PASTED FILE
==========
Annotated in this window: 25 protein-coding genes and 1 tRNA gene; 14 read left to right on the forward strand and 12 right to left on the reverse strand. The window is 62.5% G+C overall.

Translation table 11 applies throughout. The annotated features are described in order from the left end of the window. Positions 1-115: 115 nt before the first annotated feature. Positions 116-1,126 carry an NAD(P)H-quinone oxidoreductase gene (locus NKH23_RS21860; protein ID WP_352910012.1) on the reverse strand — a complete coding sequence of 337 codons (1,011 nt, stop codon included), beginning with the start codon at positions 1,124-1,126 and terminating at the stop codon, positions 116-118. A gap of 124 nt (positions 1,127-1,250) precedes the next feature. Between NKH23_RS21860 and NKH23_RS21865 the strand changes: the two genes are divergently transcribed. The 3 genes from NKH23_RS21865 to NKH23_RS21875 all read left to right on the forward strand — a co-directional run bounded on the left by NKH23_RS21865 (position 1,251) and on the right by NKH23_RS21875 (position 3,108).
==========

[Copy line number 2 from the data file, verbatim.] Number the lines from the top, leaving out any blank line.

Translation table 11 applies throughout. The annotated features are described in order from the left end of the window. Positions 1-115: 115 nt before the first annotated feature. Positions 116-1,126 carry an NAD(P)H-quinone oxidoreductase gene (locus NKH23_RS21860; protein ID WP_352910012.1) on the reverse strand — a complete coding sequence of 337 codons (1,011 nt, stop codon included), beginning with the start codon at positions 1,124-1,126 and terminating at the stop codon, positions 116-118. A gap of 124 nt (positions 1,127-1,250) precedes the next feature. Between NKH23_RS21860 and NKH23_RS21865 the strand changes: the two genes are divergently transcribed. The 3 genes from NKH23_RS21865 to NKH23_RS21875 all read left to right on the forward strand — a co-directional run bounded on the left by NKH23_RS21865 (position 1,251) and on the right by NKH23_RS21875 (position 3,108).